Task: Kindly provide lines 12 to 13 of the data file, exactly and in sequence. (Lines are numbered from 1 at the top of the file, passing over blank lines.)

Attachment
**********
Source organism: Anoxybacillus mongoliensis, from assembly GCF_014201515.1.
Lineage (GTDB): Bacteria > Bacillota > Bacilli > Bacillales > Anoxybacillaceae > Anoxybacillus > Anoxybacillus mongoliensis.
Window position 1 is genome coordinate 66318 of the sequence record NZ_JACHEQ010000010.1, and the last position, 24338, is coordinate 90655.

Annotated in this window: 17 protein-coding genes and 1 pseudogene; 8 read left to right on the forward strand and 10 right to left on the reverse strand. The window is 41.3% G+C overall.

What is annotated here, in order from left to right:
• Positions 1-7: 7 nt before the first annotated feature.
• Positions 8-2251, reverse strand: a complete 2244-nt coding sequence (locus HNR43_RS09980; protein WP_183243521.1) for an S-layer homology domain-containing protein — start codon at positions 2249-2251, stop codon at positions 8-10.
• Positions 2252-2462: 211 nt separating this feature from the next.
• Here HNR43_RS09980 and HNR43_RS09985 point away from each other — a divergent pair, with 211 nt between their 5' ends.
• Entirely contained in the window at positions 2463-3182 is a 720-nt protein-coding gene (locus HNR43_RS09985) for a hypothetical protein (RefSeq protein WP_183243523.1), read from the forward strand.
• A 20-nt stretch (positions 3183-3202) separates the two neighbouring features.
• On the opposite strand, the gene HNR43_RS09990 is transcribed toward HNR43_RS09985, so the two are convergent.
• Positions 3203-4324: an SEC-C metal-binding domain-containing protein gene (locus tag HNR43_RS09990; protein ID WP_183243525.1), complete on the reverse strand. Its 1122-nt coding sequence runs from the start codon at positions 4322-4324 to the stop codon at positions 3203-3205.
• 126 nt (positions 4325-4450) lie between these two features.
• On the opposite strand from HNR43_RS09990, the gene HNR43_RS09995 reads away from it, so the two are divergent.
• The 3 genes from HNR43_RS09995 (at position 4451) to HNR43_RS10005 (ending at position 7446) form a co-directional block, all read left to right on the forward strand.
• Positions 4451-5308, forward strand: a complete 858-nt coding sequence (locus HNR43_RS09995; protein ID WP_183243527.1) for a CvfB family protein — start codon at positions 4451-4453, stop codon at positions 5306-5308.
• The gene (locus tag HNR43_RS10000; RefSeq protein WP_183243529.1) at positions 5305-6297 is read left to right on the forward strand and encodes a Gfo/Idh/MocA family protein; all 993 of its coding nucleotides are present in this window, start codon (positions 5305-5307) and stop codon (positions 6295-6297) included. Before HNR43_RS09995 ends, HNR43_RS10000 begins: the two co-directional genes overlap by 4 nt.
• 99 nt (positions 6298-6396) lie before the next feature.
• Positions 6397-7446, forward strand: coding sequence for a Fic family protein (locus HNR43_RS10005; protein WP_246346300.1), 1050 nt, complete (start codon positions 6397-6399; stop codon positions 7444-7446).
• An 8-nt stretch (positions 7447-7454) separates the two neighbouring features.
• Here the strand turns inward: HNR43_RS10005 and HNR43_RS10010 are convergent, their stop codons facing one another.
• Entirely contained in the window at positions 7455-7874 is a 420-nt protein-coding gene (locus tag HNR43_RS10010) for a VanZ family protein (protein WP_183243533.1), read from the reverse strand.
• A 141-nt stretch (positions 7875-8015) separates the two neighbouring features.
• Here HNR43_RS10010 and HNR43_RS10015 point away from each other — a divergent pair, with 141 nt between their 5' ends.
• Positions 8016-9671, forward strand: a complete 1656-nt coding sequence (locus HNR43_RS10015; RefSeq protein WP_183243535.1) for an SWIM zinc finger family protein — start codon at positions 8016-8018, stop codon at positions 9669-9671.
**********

• On the opposite strand, the gene HNR43_RS09990 is transcribed toward HNR43_RS09985, so the two are convergent.
• Positions 3203-4324: an SEC-C metal-binding domain-containing protein gene (locus tag HNR43_RS09990; protein ID WP_183243525.1), complete on the reverse strand. Its 1122-nt coding sequence runs from the start codon at positions 4322-4324 to the stop codon at positions 3203-3205.